"Collaboration" is defined by the Cambridge Dictionary as "the situation of two or more people working together to create or achieve the same thing."

What does this mean within the context of family law? Typically, family lawyers are involved in situations which are quite the opposite of 'collaborative'. At the point we become involved, the situation can often better be descried as 'combative'. By breaking down the definition of 'collaboration' it is possible to clearly see how such difficult situations can become collaborative within the family law context.

'Two or more people'

Solicitors in Scotland can only act for one member of a couple. If a person is looking for legal advice following a separation, then we meet with that individual to ingather information and tender advice. During that initial meeting, amongst other things, the different methods of dispute resolution are considered, and it sometimes becomes clear that the situation might be capable of resolution through a form of alternative dispute resolution called collaborative family law.

What sets this apart from more traditional solicitor negotiation is the following:

  • All negotiations take place during meetings involving the separated couple and both of their solicitors. Ordinarily this means that there are, at all times, four people in the room during the negotiations;
  • After each meeting, each person involved receives minutes of the meeting which also confirms agreed next steps/information to be ingathered and brought to the next meeting;
  • It is based on a contract with all involved (including the solicitors) sign;
  • It commits everyone to act with respect and integrity throughout the process; and,
  • It prevents the couple from instructing the collaborative lawyers to raise a court action if the negotiation fails.

'Working together'

Whilst the lawyers remain advisers to their individual clients throughout the process, everyone around the table is working together to reach the desired outcomes of the separated couple. That is a very different situation to a litigation when the idea of working together can become less and less possible the longer the litigation continues. Unfortunately, due to it being a 'positions' based forum, with decisions not made by the couple but instead by a sheriff or judge, litigation can have effect of widening the gulf. In my experience, the collaborative process takes a couple who initially seem far apart, recently separated and emotionally raw, and gradually and carefully brings them back together, not in terms of them being a couple again, but of being united in their desire to live comfortable and confident, separate lives in a new landscape.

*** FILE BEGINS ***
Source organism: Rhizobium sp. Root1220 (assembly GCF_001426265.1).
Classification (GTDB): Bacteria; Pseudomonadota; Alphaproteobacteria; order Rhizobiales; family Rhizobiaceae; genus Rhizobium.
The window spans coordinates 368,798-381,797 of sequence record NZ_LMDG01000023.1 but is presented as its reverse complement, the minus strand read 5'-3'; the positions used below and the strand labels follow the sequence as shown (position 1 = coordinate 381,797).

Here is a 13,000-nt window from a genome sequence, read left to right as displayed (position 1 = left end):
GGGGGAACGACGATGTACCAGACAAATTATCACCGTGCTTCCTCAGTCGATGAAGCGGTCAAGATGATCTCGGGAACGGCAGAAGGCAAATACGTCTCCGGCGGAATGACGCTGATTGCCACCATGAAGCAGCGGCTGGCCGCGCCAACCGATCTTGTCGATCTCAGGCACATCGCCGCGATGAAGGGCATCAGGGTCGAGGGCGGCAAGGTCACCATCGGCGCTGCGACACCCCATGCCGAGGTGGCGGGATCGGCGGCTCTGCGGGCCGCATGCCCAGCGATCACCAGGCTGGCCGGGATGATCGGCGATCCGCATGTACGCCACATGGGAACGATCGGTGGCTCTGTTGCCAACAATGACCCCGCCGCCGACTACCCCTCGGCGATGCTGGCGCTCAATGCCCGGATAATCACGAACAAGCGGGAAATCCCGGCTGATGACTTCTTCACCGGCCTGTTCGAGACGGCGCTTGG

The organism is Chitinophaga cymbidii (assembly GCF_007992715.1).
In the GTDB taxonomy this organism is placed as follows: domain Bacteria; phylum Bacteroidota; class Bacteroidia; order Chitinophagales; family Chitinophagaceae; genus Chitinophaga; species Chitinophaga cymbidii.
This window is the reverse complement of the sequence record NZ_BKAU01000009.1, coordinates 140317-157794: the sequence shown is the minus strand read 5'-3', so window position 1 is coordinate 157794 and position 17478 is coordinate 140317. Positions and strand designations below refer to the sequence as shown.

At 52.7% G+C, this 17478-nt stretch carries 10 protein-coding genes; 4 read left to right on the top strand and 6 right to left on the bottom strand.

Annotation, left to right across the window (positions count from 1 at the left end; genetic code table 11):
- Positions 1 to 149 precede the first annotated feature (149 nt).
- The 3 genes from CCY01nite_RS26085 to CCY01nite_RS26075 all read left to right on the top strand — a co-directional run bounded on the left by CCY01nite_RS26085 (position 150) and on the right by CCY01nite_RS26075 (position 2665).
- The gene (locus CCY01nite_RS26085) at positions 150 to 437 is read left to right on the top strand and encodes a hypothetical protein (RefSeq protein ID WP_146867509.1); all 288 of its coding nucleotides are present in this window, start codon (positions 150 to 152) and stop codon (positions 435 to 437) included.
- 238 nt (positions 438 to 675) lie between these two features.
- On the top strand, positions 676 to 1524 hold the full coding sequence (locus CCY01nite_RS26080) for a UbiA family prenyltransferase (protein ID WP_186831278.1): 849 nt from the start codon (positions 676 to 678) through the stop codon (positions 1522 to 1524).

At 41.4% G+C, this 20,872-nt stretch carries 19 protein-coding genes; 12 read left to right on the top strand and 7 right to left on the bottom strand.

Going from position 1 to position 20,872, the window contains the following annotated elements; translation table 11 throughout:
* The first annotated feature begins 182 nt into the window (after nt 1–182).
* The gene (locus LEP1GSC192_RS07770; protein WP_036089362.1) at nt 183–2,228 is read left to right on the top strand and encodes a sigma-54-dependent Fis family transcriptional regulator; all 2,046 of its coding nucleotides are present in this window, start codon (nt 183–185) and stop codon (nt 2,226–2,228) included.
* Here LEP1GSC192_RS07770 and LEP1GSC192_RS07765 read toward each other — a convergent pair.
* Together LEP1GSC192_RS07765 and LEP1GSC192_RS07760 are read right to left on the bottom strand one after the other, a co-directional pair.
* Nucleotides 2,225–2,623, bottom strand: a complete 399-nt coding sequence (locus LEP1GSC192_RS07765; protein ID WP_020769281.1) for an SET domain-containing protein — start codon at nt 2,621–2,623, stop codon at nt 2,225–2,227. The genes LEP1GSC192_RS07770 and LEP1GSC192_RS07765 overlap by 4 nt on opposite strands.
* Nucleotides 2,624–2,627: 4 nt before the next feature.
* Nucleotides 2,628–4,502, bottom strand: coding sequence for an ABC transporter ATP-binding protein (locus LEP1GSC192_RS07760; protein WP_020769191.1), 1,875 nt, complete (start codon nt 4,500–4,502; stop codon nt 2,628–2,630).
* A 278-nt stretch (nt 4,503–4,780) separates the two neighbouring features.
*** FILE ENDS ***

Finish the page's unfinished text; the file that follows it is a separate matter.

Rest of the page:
"To achieve the same thing"

The outcomes of a successful collaboration will depend on each individual set of circumstances and differ from couple to couple. The fact that the nature of the collaborative process means that it is possible to be very creative is a positive thing. Solutions can be proposed, discussed and agreed upon which would not necessarily be within the strict rules of legislation but which are better for both members of the separated couple and, most importantly, their children.

Couples with children who separate usually, and rightly, want to ensure that the children's best interests are at the forefront of the decision-making process. The ability of parents to maintain the ability to work together and communicate with each other post-separation can be an invaluable benefit to theirs and their children's futures.

Needless to say, I am an advocate for collaboration in family law and whilst there are many situations in which there are very legitimate reasons for the collaborative process not being appropriate, it should rarely be discounted as an option. The ability to negotiate together in a safe and structured way is powerful and can provide a firm foundation for separated couples as they move forward with their lives.


Sarah Lilley